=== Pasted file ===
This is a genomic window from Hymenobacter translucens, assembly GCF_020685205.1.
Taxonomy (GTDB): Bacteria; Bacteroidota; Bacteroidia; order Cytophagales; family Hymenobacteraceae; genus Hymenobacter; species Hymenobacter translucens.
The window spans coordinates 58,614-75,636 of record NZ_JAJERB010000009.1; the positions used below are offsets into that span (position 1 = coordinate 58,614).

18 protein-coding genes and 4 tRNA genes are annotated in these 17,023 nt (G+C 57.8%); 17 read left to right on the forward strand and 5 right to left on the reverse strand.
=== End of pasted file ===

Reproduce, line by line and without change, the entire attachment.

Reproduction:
This is a genomic window from Hymenobacter translucens, assembly GCF_020685205.1.
Taxonomy (GTDB): Bacteria; Bacteroidota; Bacteroidia; order Cytophagales; family Hymenobacteraceae; genus Hymenobacter; species Hymenobacter translucens.
The window spans coordinates 58,614-75,636 of record NZ_JAJERB010000009.1; the positions used below are offsets into that span (position 1 = coordinate 58,614).

18 protein-coding genes and 4 tRNA genes are annotated in these 17,023 nt (G+C 57.8%); 17 read left to right on the forward strand and 5 right to left on the reverse strand.